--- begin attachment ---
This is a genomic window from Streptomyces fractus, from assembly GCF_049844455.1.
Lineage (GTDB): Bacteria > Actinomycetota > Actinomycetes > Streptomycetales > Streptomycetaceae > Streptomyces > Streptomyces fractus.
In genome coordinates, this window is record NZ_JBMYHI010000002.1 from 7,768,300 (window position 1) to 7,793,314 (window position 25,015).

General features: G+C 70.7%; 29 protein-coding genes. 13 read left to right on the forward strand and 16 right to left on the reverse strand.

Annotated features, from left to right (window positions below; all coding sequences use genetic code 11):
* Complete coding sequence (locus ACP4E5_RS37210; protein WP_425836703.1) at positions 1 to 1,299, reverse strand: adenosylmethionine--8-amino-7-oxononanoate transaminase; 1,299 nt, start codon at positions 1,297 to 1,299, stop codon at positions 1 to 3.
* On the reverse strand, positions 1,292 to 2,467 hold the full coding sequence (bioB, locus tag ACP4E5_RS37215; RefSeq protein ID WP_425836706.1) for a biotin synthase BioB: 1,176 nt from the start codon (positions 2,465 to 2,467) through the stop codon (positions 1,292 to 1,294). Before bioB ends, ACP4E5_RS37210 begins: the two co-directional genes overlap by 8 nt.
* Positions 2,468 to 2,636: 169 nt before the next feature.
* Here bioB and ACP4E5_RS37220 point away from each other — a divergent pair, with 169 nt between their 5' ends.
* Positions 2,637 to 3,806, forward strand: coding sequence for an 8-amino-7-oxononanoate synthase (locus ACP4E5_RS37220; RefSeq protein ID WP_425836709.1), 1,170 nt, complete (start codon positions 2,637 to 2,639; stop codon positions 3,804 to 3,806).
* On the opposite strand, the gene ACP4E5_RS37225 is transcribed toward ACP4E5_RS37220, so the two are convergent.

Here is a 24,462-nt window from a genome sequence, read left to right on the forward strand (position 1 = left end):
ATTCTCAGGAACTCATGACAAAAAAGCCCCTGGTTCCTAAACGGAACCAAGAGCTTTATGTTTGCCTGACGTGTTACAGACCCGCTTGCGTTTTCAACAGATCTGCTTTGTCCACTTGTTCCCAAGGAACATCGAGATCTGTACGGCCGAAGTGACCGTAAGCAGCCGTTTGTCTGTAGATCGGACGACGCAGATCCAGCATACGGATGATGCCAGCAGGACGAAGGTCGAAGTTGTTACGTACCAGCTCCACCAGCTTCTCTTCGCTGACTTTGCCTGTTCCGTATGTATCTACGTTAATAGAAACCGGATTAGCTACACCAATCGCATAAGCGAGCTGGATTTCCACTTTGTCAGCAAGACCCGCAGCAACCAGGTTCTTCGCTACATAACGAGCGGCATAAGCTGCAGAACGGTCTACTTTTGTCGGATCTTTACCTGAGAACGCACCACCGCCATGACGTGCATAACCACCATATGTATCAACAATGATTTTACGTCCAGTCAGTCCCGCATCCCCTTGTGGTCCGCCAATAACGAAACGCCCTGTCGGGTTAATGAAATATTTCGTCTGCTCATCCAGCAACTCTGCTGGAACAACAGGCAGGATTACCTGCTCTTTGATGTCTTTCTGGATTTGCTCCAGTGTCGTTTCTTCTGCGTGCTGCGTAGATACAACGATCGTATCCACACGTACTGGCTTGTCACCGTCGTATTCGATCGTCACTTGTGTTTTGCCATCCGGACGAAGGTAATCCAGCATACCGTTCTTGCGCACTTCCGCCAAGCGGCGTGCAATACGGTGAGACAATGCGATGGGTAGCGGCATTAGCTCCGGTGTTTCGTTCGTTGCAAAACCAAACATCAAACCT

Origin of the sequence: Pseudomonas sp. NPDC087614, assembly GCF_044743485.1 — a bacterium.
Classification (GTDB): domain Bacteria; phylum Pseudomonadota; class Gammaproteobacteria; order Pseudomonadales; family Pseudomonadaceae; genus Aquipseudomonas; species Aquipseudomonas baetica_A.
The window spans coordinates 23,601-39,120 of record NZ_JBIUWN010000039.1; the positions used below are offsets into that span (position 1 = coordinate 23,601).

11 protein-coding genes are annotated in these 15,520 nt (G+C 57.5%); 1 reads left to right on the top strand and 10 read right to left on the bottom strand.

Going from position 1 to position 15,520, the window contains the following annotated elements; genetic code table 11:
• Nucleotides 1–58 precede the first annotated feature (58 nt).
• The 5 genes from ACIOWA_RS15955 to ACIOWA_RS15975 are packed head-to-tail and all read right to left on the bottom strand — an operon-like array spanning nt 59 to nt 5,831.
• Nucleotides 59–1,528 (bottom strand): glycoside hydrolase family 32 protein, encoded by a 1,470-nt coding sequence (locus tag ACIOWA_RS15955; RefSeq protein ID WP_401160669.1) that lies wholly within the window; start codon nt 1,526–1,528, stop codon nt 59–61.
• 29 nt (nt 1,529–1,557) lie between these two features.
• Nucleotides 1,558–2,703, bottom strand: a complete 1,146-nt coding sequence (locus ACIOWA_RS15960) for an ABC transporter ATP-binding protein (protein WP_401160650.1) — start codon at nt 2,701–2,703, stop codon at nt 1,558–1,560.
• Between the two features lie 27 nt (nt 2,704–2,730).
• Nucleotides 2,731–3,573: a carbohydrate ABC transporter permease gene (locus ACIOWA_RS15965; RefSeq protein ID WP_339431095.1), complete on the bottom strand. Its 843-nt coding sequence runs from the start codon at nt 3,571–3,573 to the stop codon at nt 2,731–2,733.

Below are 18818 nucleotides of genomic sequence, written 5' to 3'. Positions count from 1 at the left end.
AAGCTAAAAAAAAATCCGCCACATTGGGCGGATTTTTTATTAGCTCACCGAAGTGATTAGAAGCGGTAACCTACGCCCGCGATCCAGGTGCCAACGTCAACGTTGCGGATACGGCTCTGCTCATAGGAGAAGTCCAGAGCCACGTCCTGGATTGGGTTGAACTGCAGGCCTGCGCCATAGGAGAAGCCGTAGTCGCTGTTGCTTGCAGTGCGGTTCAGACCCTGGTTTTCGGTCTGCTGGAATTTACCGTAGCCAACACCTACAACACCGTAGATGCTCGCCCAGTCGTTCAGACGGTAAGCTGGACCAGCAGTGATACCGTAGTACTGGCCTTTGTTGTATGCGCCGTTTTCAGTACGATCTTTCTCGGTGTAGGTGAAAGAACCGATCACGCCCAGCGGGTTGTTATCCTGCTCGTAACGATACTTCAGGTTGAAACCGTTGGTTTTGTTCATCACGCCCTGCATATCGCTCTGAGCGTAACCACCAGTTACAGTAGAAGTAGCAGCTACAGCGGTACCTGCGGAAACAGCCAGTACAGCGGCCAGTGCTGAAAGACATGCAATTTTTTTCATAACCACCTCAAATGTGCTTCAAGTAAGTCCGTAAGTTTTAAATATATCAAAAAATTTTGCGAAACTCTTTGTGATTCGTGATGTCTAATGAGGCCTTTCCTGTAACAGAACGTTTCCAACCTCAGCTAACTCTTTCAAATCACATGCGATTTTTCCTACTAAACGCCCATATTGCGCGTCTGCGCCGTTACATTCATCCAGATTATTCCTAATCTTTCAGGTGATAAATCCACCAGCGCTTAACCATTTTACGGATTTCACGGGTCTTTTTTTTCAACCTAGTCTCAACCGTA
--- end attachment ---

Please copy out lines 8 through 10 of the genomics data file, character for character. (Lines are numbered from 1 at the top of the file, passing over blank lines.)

* Positions 2,468 to 2,636: 169 nt before the next feature.
* Here bioB and ACP4E5_RS37220 point away from each other — a divergent pair, with 169 nt between their 5' ends.
* Positions 2,637 to 3,806, forward strand: coding sequence for an 8-amino-7-oxononanoate synthase (locus ACP4E5_RS37220; RefSeq protein ID WP_425836709.1), 1,170 nt, complete (start codon positions 2,637 to 2,639; stop codon positions 3,804 to 3,806).